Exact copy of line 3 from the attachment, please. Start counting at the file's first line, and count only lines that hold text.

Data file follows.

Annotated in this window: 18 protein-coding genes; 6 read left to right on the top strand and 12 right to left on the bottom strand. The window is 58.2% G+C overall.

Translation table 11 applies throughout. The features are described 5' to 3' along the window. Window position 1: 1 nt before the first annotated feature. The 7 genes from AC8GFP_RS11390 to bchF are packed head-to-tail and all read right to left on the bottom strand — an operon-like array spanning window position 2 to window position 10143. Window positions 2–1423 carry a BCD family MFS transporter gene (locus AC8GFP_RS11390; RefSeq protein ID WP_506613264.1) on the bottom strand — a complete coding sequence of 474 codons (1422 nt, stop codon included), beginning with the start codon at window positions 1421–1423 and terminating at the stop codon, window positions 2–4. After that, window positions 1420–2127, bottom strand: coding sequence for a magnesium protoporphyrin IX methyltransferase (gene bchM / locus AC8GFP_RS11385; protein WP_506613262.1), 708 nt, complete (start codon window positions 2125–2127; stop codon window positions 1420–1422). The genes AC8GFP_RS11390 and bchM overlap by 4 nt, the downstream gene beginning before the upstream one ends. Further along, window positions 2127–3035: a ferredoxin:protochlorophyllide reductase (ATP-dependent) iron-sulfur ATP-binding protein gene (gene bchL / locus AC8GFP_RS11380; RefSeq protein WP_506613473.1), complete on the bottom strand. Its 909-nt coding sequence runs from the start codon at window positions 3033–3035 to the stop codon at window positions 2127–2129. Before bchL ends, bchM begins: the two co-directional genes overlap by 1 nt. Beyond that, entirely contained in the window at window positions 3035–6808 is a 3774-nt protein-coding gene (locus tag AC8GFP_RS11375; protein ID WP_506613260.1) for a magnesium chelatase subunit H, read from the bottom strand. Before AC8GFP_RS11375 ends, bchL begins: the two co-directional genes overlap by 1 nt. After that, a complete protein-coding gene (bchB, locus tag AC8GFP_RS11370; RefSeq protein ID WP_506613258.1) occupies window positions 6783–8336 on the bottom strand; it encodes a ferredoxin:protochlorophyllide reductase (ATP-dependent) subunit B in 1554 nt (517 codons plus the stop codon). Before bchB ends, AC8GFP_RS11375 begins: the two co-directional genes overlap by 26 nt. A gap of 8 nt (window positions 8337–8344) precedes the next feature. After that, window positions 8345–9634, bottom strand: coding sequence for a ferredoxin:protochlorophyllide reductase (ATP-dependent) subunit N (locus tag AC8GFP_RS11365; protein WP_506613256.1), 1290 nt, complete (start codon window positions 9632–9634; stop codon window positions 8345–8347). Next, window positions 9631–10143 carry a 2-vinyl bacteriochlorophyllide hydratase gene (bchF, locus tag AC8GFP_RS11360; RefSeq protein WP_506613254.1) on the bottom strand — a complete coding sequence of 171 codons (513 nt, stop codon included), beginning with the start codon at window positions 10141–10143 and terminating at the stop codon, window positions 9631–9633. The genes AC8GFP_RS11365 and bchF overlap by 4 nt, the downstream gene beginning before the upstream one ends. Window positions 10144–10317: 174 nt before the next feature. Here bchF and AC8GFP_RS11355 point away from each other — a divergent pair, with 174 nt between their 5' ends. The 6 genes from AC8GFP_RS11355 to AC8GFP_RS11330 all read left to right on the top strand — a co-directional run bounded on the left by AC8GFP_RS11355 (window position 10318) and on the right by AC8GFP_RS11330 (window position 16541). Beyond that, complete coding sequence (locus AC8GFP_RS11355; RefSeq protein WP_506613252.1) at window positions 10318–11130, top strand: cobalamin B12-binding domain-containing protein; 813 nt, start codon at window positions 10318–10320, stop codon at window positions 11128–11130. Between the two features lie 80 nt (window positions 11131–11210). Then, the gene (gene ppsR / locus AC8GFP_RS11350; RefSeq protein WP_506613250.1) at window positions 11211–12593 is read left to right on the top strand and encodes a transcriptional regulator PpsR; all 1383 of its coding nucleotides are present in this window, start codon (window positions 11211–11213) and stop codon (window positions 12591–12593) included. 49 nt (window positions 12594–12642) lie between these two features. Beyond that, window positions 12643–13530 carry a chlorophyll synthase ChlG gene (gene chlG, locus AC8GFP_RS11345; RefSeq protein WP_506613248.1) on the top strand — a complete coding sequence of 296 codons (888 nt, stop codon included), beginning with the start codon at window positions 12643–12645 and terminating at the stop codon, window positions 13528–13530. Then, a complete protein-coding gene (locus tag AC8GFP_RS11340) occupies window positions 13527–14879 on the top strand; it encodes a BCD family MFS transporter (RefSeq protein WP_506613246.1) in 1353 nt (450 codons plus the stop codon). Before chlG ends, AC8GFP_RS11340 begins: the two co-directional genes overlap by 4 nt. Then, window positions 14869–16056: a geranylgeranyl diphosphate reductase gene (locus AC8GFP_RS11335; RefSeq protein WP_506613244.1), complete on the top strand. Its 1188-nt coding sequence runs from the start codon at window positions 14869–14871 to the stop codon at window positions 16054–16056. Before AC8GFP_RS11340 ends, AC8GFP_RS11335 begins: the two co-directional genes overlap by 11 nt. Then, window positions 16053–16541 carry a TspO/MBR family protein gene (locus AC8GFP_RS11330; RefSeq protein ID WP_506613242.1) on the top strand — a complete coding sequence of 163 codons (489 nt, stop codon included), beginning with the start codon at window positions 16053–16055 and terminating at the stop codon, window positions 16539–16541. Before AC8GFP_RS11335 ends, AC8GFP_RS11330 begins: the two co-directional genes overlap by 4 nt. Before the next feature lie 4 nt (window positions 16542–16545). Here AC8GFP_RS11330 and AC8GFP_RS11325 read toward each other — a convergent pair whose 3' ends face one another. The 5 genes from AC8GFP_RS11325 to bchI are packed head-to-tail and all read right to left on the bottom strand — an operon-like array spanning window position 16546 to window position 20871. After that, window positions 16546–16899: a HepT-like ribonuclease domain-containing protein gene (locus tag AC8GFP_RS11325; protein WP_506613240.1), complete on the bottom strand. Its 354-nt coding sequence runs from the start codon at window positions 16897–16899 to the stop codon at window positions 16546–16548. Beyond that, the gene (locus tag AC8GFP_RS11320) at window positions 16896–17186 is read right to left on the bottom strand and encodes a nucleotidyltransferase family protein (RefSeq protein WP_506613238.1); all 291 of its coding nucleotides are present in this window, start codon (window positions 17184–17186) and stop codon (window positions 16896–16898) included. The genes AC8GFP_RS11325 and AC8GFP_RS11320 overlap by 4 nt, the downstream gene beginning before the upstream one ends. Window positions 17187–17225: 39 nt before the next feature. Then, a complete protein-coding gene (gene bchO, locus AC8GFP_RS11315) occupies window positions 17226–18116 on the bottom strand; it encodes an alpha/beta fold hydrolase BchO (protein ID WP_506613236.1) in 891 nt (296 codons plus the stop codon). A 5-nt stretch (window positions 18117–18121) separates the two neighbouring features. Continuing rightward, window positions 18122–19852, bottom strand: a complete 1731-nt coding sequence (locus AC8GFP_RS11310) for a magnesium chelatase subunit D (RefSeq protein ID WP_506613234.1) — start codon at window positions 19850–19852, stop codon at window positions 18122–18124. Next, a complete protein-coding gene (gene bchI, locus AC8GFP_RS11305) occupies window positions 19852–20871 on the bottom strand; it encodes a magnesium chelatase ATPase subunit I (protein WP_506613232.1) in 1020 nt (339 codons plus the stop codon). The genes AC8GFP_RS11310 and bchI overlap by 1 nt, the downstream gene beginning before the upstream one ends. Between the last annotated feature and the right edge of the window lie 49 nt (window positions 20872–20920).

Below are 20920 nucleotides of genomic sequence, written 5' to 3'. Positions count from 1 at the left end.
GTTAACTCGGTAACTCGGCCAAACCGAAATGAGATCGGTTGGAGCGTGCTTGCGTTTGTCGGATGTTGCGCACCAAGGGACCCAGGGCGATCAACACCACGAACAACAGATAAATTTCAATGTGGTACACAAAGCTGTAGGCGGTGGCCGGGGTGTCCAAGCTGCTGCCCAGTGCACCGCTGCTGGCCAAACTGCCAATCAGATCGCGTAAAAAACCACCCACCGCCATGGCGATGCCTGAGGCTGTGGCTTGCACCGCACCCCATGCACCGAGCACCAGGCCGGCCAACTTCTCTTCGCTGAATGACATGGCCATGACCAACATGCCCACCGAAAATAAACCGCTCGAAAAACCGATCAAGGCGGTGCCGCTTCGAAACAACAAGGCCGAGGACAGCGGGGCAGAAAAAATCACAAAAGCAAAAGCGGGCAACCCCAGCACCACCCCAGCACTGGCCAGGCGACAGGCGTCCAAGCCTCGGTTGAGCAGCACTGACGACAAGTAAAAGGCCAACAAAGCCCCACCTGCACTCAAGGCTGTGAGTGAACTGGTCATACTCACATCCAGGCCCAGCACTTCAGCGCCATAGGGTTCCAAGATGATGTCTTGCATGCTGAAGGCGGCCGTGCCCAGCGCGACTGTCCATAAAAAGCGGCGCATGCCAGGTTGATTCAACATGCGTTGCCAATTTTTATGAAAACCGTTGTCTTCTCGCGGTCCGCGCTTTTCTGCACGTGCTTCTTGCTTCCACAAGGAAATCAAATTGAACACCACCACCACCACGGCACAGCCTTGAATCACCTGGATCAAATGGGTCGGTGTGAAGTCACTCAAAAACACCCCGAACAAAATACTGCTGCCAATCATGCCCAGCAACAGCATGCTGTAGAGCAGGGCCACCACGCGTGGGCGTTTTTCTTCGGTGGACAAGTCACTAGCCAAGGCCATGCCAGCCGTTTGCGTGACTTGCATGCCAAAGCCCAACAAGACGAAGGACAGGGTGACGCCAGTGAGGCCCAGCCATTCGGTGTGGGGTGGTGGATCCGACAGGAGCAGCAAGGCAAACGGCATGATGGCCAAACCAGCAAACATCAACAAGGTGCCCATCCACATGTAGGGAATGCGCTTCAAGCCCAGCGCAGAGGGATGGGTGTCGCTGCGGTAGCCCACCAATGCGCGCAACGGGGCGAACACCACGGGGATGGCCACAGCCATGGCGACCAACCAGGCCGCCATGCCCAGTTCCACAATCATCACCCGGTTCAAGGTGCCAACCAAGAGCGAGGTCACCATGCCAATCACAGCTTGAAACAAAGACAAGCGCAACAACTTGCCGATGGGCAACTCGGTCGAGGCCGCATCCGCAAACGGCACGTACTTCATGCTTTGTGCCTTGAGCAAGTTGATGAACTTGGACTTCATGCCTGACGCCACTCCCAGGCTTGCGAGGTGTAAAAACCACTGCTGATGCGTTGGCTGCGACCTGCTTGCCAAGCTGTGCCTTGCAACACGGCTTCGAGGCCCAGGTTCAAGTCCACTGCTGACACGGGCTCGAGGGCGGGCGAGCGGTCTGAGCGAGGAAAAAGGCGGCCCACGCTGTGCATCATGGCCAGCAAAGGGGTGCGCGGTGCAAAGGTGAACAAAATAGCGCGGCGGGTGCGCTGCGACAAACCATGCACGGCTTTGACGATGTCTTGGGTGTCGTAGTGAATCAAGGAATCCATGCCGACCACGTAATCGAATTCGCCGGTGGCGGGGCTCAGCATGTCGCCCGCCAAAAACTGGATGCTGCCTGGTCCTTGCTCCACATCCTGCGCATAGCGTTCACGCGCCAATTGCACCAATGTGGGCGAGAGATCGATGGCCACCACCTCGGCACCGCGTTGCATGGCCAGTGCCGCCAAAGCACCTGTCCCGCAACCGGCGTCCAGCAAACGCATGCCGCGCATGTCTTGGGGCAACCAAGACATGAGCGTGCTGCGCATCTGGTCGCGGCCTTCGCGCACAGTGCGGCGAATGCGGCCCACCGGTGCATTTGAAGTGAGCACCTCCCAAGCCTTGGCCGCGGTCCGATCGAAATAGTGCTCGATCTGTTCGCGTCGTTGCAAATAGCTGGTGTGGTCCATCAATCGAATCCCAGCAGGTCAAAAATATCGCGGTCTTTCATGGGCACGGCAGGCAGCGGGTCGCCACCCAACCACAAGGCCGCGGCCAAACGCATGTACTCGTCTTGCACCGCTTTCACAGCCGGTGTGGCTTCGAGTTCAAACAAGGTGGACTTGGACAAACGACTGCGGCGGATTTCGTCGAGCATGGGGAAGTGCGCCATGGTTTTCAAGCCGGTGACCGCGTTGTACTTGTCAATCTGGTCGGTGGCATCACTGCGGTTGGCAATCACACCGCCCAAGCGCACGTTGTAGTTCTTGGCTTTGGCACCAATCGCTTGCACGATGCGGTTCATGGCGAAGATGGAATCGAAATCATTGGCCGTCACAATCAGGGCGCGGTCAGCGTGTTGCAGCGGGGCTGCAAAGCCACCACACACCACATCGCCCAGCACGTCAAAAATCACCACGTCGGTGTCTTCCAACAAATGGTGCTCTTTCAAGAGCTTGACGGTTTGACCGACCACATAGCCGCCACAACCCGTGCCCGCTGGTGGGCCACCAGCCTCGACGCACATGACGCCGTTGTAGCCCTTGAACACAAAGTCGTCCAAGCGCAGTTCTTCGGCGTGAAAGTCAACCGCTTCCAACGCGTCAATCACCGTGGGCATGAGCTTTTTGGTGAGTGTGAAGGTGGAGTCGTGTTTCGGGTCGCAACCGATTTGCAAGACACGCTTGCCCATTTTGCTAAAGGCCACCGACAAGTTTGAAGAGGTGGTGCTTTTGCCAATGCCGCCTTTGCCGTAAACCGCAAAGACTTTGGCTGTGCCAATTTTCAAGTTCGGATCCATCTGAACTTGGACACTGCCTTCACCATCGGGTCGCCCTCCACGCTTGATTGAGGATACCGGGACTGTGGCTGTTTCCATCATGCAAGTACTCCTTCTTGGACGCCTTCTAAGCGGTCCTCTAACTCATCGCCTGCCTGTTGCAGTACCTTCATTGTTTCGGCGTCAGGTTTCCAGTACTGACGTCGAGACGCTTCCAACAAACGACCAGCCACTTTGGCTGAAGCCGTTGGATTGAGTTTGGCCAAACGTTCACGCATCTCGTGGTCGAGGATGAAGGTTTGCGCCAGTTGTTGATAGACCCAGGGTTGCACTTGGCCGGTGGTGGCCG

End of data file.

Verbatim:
Below are 20920 nucleotides of genomic sequence, written 5' to 3'. Positions count from 1 at the left end.